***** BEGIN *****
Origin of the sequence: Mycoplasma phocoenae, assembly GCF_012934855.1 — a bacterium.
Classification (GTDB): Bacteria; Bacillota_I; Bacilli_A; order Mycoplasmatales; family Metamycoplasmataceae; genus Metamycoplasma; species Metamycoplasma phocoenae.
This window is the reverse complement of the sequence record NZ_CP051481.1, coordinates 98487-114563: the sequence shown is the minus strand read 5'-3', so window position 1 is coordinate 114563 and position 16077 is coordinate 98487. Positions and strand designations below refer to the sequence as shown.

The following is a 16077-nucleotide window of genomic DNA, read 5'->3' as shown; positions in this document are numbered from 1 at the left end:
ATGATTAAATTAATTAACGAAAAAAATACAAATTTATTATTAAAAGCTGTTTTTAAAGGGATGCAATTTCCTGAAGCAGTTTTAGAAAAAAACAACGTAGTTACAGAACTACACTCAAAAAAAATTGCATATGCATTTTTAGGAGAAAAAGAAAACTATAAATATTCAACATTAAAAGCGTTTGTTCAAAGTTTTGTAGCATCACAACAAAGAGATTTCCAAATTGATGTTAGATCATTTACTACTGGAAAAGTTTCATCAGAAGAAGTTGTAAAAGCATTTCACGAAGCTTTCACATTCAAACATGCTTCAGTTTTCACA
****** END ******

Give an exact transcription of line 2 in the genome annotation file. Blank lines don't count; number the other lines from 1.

Classification (GTDB): Bacteria; Bacillota_I; Bacilli_A; order Mycoplasmatales; family Metamycoplasmataceae; genus Metamycoplasma; species Metamycoplasma phocoenae.